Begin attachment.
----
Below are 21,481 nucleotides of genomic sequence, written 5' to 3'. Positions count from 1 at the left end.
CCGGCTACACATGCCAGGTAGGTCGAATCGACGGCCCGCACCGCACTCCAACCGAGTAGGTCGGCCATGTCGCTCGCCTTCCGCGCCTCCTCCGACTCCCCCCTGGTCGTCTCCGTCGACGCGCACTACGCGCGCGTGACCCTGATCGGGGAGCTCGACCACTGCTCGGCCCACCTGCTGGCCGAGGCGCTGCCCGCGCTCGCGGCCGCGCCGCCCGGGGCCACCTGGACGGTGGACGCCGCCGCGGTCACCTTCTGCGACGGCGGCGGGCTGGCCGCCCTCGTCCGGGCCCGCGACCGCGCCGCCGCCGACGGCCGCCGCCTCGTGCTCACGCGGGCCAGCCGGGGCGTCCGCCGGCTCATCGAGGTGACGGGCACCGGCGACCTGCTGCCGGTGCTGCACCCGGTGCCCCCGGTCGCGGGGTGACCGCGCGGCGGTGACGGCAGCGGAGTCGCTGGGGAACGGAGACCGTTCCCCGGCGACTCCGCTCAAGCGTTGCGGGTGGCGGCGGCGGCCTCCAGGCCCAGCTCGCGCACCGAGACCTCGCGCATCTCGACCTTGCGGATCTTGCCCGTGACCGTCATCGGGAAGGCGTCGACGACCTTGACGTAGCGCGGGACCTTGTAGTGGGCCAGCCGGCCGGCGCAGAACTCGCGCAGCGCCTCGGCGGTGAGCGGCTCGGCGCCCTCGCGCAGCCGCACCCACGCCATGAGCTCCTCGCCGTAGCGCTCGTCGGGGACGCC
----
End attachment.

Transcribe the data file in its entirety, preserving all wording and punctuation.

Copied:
Below are 21,481 nucleotides of genomic sequence, written 5' to 3'. Positions count from 1 at the left end.
CCGGCTACACATGCCAGGTAGGTCGAATCGACGGCCCGCACCGCACTCCAACCGAGTAGGTCGGCCATGTCGCTCGCCTTCCGCGCCTCCTCCGACTCCCCCCTGGTCGTCTCCGTCGACGCGCACTACGCGCGCGTGACCCTGATCGGGGAGCTCGACCACTGCTCGGCCCACCTGCTGGCCGAGGCGCTGCCCGCGCTCGCGGCCGCGCCGCCCGGGGCCACCTGGACGGTGGACGCCGCCGCGGTCACCTTCTGCGACGGCGGCGGGCTGGCCGCCCTCGTCCGGGCCCGCGACCGCGCCGCCGCCGACGGCCGCCGCCTCGTGCTCACGCGGGCCAGCCGGGGCGTCCGCCGGCTCATCGAGGTGACGGGCACCGGCGACCTGCTGCCGGTGCTGCACCCGGTGCCCCCGGTCGCGGGGTGACCGCGCGGCGGTGACGGCAGCGGAGTCGCTGGGGAACGGAGACCGTTCCCCGGCGACTCCGCTCAAGCGTTGCGGGTGGCGGCGGCGGCCTCCAGGCCCAGCTCGCGCACCGAGACCTCGCGCATCTCGACCTTGCGGATCTTGCCCGTGACCGTCATCGGGAAGGCGTCGACGACCTTGACGTAGCGCGGGACCTTGTAGTGGGCCAGCCGGCCGGCGCAGAACTCGCGCAGCGCCTCGGCGGTGAGCGGCTCGGCGCCCTCGCGCAGCCGCACCCACGCCATGAGCTCCTCGCCGTAGCGCTCGTCGGGGACGCC